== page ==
A view from the A639 of the farm.
A view from the A639 of the farm.

Moorhouse Farm, 1983

View from A639. The farm is on the north side of this road. The front of the farm faces south onto this road. A farm is shown here on 1786 map. Mr. Sunny Huddlestone, a pioneer of market gardening in the village, occupied the farm in the 1920s and was followed by his sons.

The farm is owned by Mexborough Estates. Oaksfield houses can be seen at the rear of the photo.

Moorhouse Farm, 1985

Close-up of the front of the farmhouse shows it delapidated and in need of repair. On the right is the large house, where the farmer and his family lived. Attached to this on the left is a smaller cottage, occupied by the chief farmer-man and his family.

The larger house is now unoccupied but two rooms nearest the cottage (upstairs and downstairs) now incorporated into the cottage to enlarge this property.

A close up of Moorhouse farm 1985
A close up of Moorhouse farm 1985

Landworkers employed by Huddlestones

Extra helpers, often women, were employed for peapulling and potato picking.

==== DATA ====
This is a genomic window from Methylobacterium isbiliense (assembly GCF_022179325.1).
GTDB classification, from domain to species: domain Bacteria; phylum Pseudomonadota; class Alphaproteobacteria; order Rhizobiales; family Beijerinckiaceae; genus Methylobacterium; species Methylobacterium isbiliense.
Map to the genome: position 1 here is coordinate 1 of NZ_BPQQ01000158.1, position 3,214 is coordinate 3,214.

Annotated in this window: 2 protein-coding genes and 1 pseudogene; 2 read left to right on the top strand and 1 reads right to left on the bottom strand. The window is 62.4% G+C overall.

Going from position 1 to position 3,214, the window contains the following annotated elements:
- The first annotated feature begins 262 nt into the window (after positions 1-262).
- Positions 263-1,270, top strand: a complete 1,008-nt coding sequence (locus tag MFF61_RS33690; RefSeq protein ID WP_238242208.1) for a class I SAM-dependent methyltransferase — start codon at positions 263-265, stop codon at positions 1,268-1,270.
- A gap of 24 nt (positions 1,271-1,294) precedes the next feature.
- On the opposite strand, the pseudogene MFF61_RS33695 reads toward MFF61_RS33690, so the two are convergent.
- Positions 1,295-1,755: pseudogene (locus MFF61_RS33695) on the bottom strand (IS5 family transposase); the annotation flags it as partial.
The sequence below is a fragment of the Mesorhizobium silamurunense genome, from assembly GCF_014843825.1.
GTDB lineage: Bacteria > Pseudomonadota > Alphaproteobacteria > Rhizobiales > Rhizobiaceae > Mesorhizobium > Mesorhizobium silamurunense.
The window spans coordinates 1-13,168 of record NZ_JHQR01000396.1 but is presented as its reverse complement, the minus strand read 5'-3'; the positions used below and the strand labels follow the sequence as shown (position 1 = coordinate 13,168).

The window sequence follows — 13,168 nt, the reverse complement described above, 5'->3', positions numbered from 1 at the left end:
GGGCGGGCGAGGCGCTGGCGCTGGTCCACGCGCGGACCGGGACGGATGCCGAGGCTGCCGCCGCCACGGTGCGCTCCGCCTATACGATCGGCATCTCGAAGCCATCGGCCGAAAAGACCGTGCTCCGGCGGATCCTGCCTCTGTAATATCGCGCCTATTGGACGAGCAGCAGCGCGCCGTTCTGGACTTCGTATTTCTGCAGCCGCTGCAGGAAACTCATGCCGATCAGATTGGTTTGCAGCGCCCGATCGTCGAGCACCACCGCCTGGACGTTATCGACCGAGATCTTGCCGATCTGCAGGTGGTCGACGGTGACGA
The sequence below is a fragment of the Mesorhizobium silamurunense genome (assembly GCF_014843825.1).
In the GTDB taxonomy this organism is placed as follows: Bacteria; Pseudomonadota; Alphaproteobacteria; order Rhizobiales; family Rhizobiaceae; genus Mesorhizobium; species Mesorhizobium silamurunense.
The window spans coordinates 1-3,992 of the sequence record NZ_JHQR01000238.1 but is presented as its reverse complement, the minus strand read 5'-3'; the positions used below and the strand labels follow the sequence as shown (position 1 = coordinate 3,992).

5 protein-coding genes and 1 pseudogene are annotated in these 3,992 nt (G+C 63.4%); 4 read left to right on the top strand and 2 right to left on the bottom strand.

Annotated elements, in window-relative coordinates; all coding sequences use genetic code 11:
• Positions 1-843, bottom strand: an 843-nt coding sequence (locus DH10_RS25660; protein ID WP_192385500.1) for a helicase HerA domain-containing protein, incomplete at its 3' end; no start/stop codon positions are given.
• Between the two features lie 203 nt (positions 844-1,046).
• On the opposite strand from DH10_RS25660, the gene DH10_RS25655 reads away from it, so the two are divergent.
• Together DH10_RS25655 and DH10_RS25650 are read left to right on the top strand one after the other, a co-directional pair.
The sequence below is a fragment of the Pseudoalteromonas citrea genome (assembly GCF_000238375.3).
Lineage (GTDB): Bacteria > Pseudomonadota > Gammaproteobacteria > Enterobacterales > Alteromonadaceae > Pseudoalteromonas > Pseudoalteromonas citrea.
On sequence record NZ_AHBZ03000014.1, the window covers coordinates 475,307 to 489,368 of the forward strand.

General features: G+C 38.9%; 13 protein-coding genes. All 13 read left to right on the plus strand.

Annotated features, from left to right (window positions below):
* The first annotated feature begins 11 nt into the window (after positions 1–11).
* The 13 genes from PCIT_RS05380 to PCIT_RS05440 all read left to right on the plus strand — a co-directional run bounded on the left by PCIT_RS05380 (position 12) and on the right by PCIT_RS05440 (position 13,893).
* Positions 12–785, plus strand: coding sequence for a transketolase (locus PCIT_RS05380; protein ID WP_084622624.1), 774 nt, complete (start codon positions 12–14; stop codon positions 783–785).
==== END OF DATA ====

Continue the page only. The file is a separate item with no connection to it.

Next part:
This group of women is typical of helpers, standing in Huddlestone’s wagon – note name on side of wagon and the solid tyres – complete with own bucket for harvesting the crop and also later for gleaning.

Some women were employed full time but ‘gangs’ such as these were just casual labour at busy times. Most of the women walked from Whitwood Mere and the Potteries, clad in old coats and scarves, with large handkerchiefs on
their head, and well-worn boots or shoes, to earn a little extra money to help out their meagre housekeeping or for their children’s clothes and footwear.

They were taken from the farm, where they assembled, and were allocated their job and went to the field in a lorry such as this. Sometimes word got around where there was work and they went straight to the field. After working all day the women walked home again, often with gleanings of peas or potatoes, and made a meal for their families and did their housework.

There was good comradeship among the workers; the pay was low but very useful. Sometimes at school holiday times, children would also help in the fields, especially older boys – October half-term was potato picking time. Sometimes workers took their childen with them.

Moorhouse Farm, 1990, after renovation

The farm property and farm buildings were renovated and given a new lease of life. The interior was refurbished and modernised. The attached cottage is now part of the large house and the property now one large residence occupied by one family.

The old tenants moved and a young couple and their family now occupy the property. On the right are new farm sheds

New farm sheds
New farm sheds

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